Japanese Soy Sauce Pickled Garlic

This sugar free Japanese soy pickled garlic recipe, aka ninniku zuke, has a hint of sweet, sour, saltiness along with that crunch and pop of garlic!  For garlic lovers, it goes well with any dish to add that extra level of garlicky flavor!

Every single person in my family loves garlic, even my two year old!  Whenever we cook, we’re always searching out garlicky recipes and then adding more garlic than the recipe calls for.

Japanese Soy Sauce Pickled Garlic served on in a side dish bowl

My idea for making these soy garlic pickles came about because we often buy ready peeled garlic from our local Korean market, which sells them in big 2 pound bags, and of course, we always have more than we can use.

So to make use of any leftover garlic before they went bad, I decided to pickle them in a simple Soy Sauce, white vinegar, Monkfruit /sweetener mixture.

The result after a ten day marinade was garlicky bites of goodness that were packed with flavors of soy sauce, sweet and sourness that were extremely addicting!

My entire family loved them and they were gone so fast I knew I needed to share them with you all here on LCA!

What is ninniku zuke and what does it mean?

In Japanese, it translates to “garlic soy sauce pickles.”  Ninniku – garlic, Shoyu –  soy sauce, and zuke – pickled.  In Japan, it’s very common to have pickle accompaniments with your meals and there are endless varieties of ‘zuke’.

Bowl of garlic with monkfruit and soy sauce

What are the health of benefits of pickled garlic?

Pickling garlic is not only delicious but it also gives you the health benefits of consuming raw garlic without the extreme spiciness!  Garlic is known for being a very strong antioxidant and containing anti-inflammatory properties.

It can help boost the immune system, lower blood sugar, and contributes to a healthy heart by lowering blood pressure and cholesterol.

How long does the pickling process take?

You can enjoy it in 4 days, but for best results, wait at least 10 days for the garlic to reach optimal flavor and mildness.  Under pickled garlic will still have that spicy bite to it.

Garlic being poured into Japanese soy sauce pickle liquid

How to store Japanese soy pickled garlic and for how long?

You can store them safely in the refrigerator for several months.  Just make sure to use a glass pickling jar and not a plastic container.

What goes well with Japanese soy pickled garlic?

Just about anything you can think of.  We use this as a side for steak, chicken, fish, to BBQ veggies.

Japanese Soy Sauce Pickled Garlic served with perfect BBQ chicken on green leaf lettuce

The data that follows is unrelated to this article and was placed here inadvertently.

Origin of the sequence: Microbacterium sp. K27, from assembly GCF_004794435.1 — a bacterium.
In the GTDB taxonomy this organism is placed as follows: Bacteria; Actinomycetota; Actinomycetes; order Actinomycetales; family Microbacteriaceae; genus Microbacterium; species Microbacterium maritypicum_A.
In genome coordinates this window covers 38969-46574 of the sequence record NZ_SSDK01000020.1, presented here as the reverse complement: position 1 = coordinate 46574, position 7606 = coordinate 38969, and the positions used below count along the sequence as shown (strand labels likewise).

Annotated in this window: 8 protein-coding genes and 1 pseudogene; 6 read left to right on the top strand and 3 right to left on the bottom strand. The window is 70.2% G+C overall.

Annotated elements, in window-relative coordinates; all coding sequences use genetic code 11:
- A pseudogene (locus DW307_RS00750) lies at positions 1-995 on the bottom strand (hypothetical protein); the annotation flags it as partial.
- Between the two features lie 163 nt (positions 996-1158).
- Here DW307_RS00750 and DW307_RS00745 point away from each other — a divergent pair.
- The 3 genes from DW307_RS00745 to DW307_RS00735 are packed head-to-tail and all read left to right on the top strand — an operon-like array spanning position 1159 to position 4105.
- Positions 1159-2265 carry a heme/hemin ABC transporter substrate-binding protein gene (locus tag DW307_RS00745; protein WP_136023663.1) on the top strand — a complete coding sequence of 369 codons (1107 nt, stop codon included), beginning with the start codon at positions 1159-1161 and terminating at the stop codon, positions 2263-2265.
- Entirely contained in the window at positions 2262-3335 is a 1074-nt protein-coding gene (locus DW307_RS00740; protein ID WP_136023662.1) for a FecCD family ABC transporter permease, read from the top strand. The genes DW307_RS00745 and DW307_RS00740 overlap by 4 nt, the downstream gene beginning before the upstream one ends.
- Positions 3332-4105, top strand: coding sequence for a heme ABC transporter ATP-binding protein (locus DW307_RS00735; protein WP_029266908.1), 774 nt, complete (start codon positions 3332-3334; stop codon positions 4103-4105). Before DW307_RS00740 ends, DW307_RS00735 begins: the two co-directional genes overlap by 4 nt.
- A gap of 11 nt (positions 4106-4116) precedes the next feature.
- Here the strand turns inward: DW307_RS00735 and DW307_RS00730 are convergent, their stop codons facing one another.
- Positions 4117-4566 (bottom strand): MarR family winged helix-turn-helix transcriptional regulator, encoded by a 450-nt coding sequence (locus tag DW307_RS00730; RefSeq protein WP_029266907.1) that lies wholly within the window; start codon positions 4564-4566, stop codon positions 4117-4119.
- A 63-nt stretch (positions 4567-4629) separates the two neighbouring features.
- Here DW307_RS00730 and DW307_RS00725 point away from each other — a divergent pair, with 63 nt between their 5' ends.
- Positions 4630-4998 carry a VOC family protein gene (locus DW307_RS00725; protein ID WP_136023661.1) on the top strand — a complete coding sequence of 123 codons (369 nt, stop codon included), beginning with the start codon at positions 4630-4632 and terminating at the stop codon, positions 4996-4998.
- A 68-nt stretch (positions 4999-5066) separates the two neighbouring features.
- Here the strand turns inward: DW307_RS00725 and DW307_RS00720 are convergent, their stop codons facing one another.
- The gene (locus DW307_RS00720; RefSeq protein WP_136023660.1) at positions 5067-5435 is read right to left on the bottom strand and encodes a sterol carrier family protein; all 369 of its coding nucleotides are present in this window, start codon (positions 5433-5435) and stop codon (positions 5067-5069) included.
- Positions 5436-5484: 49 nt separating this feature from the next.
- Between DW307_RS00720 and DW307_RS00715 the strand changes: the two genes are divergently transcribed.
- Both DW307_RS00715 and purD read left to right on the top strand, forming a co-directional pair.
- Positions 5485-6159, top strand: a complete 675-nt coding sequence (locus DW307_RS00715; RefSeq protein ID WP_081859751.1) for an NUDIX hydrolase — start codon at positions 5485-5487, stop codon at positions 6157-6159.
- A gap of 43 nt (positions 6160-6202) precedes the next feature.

What can you do with the marinade?

Don’t waste the marinate!  You can use the marinade as a seasoning or dipping sauce.  I personally recommend dipping steak or chicken in the sauce.

So if you’re a garlic lover and looking for a great pickle recipe to go with your meals, I highly recommend making Japanese soy pickled garlic.  It’ll take your daily meal experience to the next level!

For this one, all you need is Monkfruit and Soy Sauce, which can be picked up on Amazon or a local Supermarket.

Now, if you’re ready, let’s get pickling some Japanese Soy Sauce Garlic Pickles!

Prepping Time 5M

Pickling Time 96H (4 Days)

Total Time 96H5M

Net Carb/Serv ~3g

Servings 10-12

Ingredients

  • 1 Cup Peeled Garlic Cloves
  • 3/4 Cup Monkfruit or Sweetener of Choice
  • 1 Cup Soy Sauce
  • 1/2 Cup Distilled White Vinegar

Directions

1) Gather all the ingredients.

2) In a stove top pot, add Monkfruit, Soy Sauce and distilled white vinegar.  Bring to boil on high heat then remove from heat and let it cool down.

3) Once liquid is cooled, transfer sauce to a glass pickling jar.

4) Combine peeled garlic cloves and transfer to fridge.  Let it pickle for at least 96 hours (4 days) before enjoying but we recommend waiting for 7-10 days for best flavors.  Pickles should hold in the fridge for at least 8-12 weeks, if not longer.

Hope you enjoy your low-carb Keto Japanese Soy Pickled Garlic!

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Japanese Soy Sauce Pickled Garlic being picked up by wooden chopsticks

 

Japanese Soy Sauce Pickled Garlic served with perfect BBQ chicken

Japanese Soy Sauce Pickled Garlic

This sugar free Japanese soy pickled garlic recipe, aka ninniku zuke, has a hint of sweet, sour, saltiness along with that crunch and pop of garlic! For garlic lovers, it goes well with any dish to add that extra level of garlicky flavor!
5 from 2 votes
Course: Appetizer, Pickles, Side Dish
Cuisine: Asian, Japanese
Keyword: Japanese pickled garlic, Keto pickles, Ninniku shoyu zuke
Prep Time: 5 minutes
Pickling Time: 4 days
Total Time: 4 days 5 minutes
Servings: 10
Print Recipe
Calories: 37kcal

Ingredients

  • 1 Cup Peeled Garlic Cloves
  • 3/4 Cup Monkfruit or Sweetener of Choice
  • 1 Cup Soy Sauce
  • 1/2 Cup Distilled White Vinegar

Instructions

  • Gather all the ingredients.
  • In a stove top pot, add Monkfruit, Soy Sauce and distilled white vinegar. Bring to boil on high heat then remove from heat and let it cool down.
  • Once liquid is cooled, transfer sauce to a glass pickling jar.
  • Combine peeled garlic cloves and transfer to fridge. Let it pickle for at least 96 hours (4 days) before enjoying but we recommend waiting for 7-10 days for best flavors. Pickles should hold in the fridge for at least 8-12 weeks, if not longer.

Video

Nutrition

Calories: 37kcal | Carbohydrates: 6g | Protein: 3g | Fat: 1g | Saturated Fat: 1g | Sodium: 1299mg | Potassium: 104mg | Fiber: 1g | Sugar: 1g | Vitamin C: 4mg | Calcium: 29mg | Iron: 1mg

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